Bert Terry's story

‘I don’t care who hears it because it’s true. And I think, why we are doing this [is] to make sure this doesn’t ever happen again.’

In the 1950s Bert was taken from his family in regional New South Wales when he was about five years old. He was taken to a government-run home for Aboriginal boys and stayed there for 11 years. The culture of the home was violent, abusive and dehumanising. The boys were referred to by numbers, not names, and they would often have to endure extreme punishments such as being tied to a tree, scrubbing concrete with a toothbrush while naked on winter nights, and being forced to fight each other.

Sometimes when a boy misbehaved he’d have to ‘walk the line’, making his way down a row of his fellow residents who were forced to punch and beat him.

The institution was also rife with sexual abuse.

‘A lot of things what happened at the home when we were raped … if we didn’t do what they wanted us to do we’d be flogged … I thought I was gay because a lot of the molestation that I had … it was [confusing] because we didn’t know who we were either.’

Bert was sexually abused throughout his 11 years in the home.

‘On a Saturday night, none of us used to go to sleep because we knew at 2 o’clock that the manager would come down and get two boys … it was a smorgasbord for paedophiles …

‘When you see a three-year-old little boy who can’t walk for a week that would make you sad [but] you couldn’t do anything because you knew it was your turn. One day it was going to be your turn. None of us missed out.

‘We only talked about it amongst ourselves … we lived in hell. We were strong – we as children – we’re still children today. We still call each other “boys”.’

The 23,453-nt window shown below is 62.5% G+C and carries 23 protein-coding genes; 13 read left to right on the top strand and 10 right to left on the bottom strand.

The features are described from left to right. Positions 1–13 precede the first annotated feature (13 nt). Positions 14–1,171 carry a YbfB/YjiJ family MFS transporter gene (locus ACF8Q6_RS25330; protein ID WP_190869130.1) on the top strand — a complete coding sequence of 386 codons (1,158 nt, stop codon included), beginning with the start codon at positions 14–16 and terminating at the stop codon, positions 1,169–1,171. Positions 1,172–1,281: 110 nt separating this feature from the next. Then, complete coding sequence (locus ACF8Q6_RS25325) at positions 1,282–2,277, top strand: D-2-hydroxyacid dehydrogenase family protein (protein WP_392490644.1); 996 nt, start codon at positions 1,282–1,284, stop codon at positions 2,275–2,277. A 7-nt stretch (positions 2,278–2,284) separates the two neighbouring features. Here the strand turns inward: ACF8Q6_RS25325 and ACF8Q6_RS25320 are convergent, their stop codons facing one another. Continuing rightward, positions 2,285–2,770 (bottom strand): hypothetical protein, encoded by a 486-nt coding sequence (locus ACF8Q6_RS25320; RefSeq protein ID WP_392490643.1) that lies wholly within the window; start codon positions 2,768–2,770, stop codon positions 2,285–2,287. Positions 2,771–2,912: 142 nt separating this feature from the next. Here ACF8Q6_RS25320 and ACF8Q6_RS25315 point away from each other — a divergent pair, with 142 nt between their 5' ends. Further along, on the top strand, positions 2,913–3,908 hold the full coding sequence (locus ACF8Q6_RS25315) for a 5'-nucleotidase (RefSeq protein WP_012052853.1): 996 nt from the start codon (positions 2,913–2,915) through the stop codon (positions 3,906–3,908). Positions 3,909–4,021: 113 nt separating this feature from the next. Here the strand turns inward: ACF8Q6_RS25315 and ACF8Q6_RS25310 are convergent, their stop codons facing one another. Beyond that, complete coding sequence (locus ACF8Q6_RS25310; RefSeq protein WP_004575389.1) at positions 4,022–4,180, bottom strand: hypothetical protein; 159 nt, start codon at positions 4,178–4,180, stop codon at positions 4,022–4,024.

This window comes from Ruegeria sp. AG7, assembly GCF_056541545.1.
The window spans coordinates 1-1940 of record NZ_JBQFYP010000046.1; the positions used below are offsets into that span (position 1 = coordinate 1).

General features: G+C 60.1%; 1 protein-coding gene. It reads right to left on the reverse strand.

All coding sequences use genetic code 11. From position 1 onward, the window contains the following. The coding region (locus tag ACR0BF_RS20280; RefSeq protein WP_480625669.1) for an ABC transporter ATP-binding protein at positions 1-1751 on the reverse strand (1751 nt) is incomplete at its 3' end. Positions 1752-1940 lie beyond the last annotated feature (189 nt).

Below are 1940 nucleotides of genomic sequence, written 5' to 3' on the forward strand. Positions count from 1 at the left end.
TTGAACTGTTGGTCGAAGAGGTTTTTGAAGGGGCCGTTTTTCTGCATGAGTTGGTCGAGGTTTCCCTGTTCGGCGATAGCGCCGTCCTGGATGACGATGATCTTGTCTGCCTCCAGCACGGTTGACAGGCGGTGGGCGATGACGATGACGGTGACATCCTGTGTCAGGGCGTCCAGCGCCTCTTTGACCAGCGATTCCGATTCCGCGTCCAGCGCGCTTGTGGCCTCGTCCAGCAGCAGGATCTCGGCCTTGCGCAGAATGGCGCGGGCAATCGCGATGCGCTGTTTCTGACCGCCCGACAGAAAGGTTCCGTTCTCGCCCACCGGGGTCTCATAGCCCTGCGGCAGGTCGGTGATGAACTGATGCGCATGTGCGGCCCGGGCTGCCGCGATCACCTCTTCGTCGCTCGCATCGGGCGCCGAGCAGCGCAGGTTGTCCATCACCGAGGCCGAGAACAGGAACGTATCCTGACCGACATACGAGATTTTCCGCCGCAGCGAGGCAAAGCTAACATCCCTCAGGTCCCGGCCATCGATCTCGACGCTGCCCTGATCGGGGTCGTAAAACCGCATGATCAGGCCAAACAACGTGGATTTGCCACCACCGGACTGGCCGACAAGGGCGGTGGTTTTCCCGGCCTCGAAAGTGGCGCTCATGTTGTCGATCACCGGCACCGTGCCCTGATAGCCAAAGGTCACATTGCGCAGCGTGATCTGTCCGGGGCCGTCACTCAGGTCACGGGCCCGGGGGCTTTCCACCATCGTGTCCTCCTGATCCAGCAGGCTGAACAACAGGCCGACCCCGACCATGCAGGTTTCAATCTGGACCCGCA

When Bert left the home at 16 years of age he went looking for his mother and father.

‘When I went back home, I went to stay with my mother and father back to the reserve, the manager asked me what I was doing there. I said “Oh, I come back to see my mother and father”. And they said “What’s your mother and father’s names?” And I told them and they said “Oh no, they died last year”.

‘We were took with white people, so when we went to the blacks … blackfellas said “You’re not Aborigine, you’re white”, we go to the whitefellas, “Oh no, you can’t come here, you’re black”.

‘We still don’t belong anywhere. You know, my brother is 74 and he still won’t talk to me. And … he lived at [the reserve] and when I go out there they ask “Oh, what are you doing here?” We’re really caught.’

In recent years Bert has reconnected with many of the surviving boys from the home.

‘I never seen a lot of boys for 50 years but we still close to each other, we still part of each other and that’s why the group is so strong that we can sit down now and talk about it. If you were to ask me [about the abuse] five years ago … I would have told you to go and get stuffed. Because I was too ashamed because I thought it was my fault.’

Boys from the home across all years have been able to share their experiences and have found this has helped them begin to heal.

‘They can talk and they know they won’t be condemned for talking or won’t be called a liar. It was safe place. And I don’t care where we go …

‘We’re starting to learn now that we are a human being like everybody else. When we talk to you [the Commissioner] to get it off our chest it makes us stronger and you don’t know how much it does make us feel better … and we can keep on carrying on.’